Invalid (non-existing) backward or forward references

The Java regular expression engine handles back references to non-existing groups in the same manner as back references to existing groups. Invalid or non-existing back references do not participate in the match. This means that a regular expression with an invalid back reference always fails, although it does not cause any exception.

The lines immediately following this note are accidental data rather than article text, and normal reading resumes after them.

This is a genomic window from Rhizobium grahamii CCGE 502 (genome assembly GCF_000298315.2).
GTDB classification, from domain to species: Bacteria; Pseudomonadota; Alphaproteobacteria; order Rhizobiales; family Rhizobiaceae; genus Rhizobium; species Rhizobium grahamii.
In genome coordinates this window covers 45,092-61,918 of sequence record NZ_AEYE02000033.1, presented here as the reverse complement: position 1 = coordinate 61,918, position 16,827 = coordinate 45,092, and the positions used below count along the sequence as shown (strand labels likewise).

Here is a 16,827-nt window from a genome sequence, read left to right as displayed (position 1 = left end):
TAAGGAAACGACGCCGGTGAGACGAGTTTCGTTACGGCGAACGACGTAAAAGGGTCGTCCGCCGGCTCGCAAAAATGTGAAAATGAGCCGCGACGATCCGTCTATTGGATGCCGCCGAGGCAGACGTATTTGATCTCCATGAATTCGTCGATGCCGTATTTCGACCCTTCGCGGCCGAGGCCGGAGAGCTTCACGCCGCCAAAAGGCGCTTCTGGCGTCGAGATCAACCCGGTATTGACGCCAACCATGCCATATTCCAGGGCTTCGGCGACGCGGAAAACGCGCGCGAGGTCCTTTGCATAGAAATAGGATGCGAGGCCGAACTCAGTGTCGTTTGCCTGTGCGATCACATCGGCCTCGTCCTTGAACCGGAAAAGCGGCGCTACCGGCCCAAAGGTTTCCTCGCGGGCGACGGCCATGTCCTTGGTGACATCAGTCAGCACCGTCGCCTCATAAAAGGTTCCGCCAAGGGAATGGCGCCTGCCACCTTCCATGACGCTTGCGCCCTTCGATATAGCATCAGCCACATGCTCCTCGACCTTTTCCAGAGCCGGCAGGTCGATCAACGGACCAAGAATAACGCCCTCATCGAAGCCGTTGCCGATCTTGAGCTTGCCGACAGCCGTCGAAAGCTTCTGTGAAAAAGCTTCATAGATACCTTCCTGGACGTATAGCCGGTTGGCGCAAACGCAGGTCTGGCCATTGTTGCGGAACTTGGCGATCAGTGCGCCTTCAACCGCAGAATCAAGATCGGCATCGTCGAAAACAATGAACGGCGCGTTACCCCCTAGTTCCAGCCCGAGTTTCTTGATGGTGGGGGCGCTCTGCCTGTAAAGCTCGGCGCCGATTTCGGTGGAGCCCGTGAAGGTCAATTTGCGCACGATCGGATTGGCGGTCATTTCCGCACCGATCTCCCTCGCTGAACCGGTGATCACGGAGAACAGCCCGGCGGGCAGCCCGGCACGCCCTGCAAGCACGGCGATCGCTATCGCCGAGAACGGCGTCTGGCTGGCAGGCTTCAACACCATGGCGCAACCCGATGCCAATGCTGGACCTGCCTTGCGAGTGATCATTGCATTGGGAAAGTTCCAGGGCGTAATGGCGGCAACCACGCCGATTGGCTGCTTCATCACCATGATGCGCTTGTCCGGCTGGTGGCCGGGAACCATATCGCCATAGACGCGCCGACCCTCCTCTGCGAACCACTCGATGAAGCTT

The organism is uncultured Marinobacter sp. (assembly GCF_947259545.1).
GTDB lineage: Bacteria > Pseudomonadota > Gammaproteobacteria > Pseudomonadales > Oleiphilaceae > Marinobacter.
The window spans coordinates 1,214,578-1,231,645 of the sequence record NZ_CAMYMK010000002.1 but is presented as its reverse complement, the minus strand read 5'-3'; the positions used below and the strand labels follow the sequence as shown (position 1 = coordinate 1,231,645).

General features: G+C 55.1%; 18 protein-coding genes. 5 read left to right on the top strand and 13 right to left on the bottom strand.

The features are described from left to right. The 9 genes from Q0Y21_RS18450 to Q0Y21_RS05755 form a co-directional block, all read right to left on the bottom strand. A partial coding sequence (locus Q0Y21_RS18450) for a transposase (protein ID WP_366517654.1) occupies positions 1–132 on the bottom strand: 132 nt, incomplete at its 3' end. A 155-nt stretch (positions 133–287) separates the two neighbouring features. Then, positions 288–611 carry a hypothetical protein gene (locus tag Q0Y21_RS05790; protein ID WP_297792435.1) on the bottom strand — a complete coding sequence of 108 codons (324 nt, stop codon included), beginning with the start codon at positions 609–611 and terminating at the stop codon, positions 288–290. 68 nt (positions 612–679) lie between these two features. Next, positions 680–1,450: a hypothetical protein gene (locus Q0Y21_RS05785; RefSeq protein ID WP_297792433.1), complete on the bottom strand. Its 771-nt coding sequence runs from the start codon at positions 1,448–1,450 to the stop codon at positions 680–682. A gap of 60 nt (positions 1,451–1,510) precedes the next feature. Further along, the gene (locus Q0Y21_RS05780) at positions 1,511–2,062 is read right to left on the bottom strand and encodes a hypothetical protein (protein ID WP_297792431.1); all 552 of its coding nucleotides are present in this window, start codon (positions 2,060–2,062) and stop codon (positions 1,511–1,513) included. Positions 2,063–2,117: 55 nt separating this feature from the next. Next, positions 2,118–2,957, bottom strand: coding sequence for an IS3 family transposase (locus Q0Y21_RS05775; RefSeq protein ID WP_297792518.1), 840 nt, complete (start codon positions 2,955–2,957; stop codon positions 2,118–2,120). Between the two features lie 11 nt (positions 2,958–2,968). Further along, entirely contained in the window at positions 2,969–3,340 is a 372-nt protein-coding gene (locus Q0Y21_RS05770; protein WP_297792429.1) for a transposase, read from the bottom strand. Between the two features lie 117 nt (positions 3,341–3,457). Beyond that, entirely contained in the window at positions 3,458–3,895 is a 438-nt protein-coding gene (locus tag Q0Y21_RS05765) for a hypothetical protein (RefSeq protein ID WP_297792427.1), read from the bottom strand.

For example, consider the following regex example:

    (apple|orange|banana)\2 

The \2 back reference will be invalid because there is only one capturing group in this regular expression. Hence, the back reference of \2 always makes it a failed match against any input.

The same happens even when we have a regex pattern as follows:

    \1 

Due to a similar rule, ...

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